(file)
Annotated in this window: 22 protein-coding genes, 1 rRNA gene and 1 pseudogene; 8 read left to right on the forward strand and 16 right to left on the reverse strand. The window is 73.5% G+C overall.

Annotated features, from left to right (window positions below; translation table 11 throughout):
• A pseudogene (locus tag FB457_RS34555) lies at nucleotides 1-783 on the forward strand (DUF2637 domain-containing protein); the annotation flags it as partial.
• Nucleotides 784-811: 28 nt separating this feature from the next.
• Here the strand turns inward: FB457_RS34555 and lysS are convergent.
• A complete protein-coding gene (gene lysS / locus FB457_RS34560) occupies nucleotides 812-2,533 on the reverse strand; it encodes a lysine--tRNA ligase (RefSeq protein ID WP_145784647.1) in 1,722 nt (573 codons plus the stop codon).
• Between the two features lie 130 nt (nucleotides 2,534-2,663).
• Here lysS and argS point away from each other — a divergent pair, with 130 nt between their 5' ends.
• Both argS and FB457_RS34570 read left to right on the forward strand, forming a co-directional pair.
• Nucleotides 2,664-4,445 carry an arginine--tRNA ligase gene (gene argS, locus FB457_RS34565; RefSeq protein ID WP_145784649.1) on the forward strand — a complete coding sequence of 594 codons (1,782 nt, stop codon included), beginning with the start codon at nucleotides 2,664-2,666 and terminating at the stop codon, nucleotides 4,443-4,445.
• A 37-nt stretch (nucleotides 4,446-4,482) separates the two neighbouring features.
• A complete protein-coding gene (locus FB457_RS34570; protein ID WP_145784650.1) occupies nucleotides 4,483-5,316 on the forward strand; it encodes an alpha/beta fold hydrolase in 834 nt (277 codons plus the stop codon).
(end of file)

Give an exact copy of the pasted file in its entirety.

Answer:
Annotated in this window: 22 protein-coding genes, 1 rRNA gene and 1 pseudogene; 8 read left to right on the forward strand and 16 right to left on the reverse strand. The window is 73.5% G+C overall.

Annotated features, from left to right (window positions below; translation table 11 throughout):
• A pseudogene (locus tag FB457_RS34555) lies at nucleotides 1-783 on the forward strand (DUF2637 domain-containing protein); the annotation flags it as partial.
• Nucleotides 784-811: 28 nt separating this feature from the next.
• Here the strand turns inward: FB457_RS34555 and lysS are convergent.
• A complete protein-coding gene (gene lysS / locus FB457_RS34560) occupies nucleotides 812-2,533 on the reverse strand; it encodes a lysine--tRNA ligase (RefSeq protein ID WP_145784647.1) in 1,722 nt (573 codons plus the stop codon).
• Between the two features lie 130 nt (nucleotides 2,534-2,663).
• Here lysS and argS point away from each other — a divergent pair, with 130 nt between their 5' ends.
• Both argS and FB457_RS34570 read left to right on the forward strand, forming a co-directional pair.
• Nucleotides 2,664-4,445 carry an arginine--tRNA ligase gene (gene argS, locus FB457_RS34565; RefSeq protein ID WP_145784649.1) on the forward strand — a complete coding sequence of 594 codons (1,782 nt, stop codon included), beginning with the start codon at nucleotides 2,664-2,666 and terminating at the stop codon, nucleotides 4,443-4,445.
• A 37-nt stretch (nucleotides 4,446-4,482) separates the two neighbouring features.
• A complete protein-coding gene (locus FB457_RS34570; protein ID WP_145784650.1) occupies nucleotides 4,483-5,316 on the forward strand; it encodes an alpha/beta fold hydrolase in 834 nt (277 codons plus the stop codon).